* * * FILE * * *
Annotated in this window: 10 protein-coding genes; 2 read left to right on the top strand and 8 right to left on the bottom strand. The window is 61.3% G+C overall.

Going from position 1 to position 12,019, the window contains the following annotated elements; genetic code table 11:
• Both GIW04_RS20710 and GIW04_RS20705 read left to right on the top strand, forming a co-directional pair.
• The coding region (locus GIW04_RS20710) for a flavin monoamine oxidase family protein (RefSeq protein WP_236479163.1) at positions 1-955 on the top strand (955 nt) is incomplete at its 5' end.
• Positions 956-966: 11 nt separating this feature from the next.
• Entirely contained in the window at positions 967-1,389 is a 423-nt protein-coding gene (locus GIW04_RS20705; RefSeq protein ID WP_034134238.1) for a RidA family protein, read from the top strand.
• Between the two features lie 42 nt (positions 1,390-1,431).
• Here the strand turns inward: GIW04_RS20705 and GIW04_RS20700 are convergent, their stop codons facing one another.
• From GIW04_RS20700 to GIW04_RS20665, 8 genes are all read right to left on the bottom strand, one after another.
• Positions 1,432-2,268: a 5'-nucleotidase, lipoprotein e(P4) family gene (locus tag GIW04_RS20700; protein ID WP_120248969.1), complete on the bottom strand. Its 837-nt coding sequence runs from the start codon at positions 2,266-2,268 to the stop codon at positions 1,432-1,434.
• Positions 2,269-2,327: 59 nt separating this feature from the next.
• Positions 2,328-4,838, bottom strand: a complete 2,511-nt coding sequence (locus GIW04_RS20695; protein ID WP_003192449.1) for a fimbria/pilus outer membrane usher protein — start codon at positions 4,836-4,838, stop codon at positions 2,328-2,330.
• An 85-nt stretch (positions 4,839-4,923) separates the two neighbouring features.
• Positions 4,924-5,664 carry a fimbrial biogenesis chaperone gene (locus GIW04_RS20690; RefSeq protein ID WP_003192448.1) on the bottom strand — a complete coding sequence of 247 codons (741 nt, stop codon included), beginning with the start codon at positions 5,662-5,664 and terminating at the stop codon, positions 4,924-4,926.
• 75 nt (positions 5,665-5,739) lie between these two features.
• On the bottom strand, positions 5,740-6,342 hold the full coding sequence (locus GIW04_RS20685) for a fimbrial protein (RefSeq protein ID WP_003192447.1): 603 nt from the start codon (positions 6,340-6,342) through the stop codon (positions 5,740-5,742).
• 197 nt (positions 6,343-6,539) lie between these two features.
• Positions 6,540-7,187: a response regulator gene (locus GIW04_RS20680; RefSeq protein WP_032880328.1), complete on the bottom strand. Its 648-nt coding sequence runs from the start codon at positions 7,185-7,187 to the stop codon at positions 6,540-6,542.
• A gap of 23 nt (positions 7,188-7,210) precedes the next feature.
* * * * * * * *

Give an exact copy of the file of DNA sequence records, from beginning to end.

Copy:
Annotated in this window: 10 protein-coding genes; 2 read left to right on the top strand and 8 right to left on the bottom strand. The window is 61.3% G+C overall.

Going from position 1 to position 12,019, the window contains the following annotated elements; genetic code table 11:
• Both GIW04_RS20710 and GIW04_RS20705 read left to right on the top strand, forming a co-directional pair.
• The coding region (locus GIW04_RS20710) for a flavin monoamine oxidase family protein (RefSeq protein WP_236479163.1) at positions 1-955 on the top strand (955 nt) is incomplete at its 5' end.
• Positions 956-966: 11 nt separating this feature from the next.
• Entirely contained in the window at positions 967-1,389 is a 423-nt protein-coding gene (locus GIW04_RS20705; RefSeq protein ID WP_034134238.1) for a RidA family protein, read from the top strand.
• Between the two features lie 42 nt (positions 1,390-1,431).
• Here the strand turns inward: GIW04_RS20705 and GIW04_RS20700 are convergent, their stop codons facing one another.
• From GIW04_RS20700 to GIW04_RS20665, 8 genes are all read right to left on the bottom strand, one after another.
• Positions 1,432-2,268: a 5'-nucleotidase, lipoprotein e(P4) family gene (locus tag GIW04_RS20700; protein ID WP_120248969.1), complete on the bottom strand. Its 837-nt coding sequence runs from the start codon at positions 2,266-2,268 to the stop codon at positions 1,432-1,434.
• Positions 2,269-2,327: 59 nt separating this feature from the next.
• Positions 2,328-4,838, bottom strand: a complete 2,511-nt coding sequence (locus GIW04_RS20695; protein ID WP_003192449.1) for a fimbria/pilus outer membrane usher protein — start codon at positions 4,836-4,838, stop codon at positions 2,328-2,330.
• An 85-nt stretch (positions 4,839-4,923) separates the two neighbouring features.
• Positions 4,924-5,664 carry a fimbrial biogenesis chaperone gene (locus GIW04_RS20690; RefSeq protein ID WP_003192448.1) on the bottom strand — a complete coding sequence of 247 codons (741 nt, stop codon included), beginning with the start codon at positions 5,662-5,664 and terminating at the stop codon, positions 4,924-4,926.
• 75 nt (positions 5,665-5,739) lie between these two features.
• On the bottom strand, positions 5,740-6,342 hold the full coding sequence (locus GIW04_RS20685) for a fimbrial protein (RefSeq protein ID WP_003192447.1): 603 nt from the start codon (positions 6,340-6,342) through the stop codon (positions 5,740-5,742).
• 197 nt (positions 6,343-6,539) lie between these two features.
• Positions 6,540-7,187: a response regulator gene (locus GIW04_RS20680; RefSeq protein WP_032880328.1), complete on the bottom strand. Its 648-nt coding sequence runs from the start codon at positions 7,185-7,187 to the stop codon at positions 6,540-6,542.
• A gap of 23 nt (positions 7,188-7,210) precedes the next feature.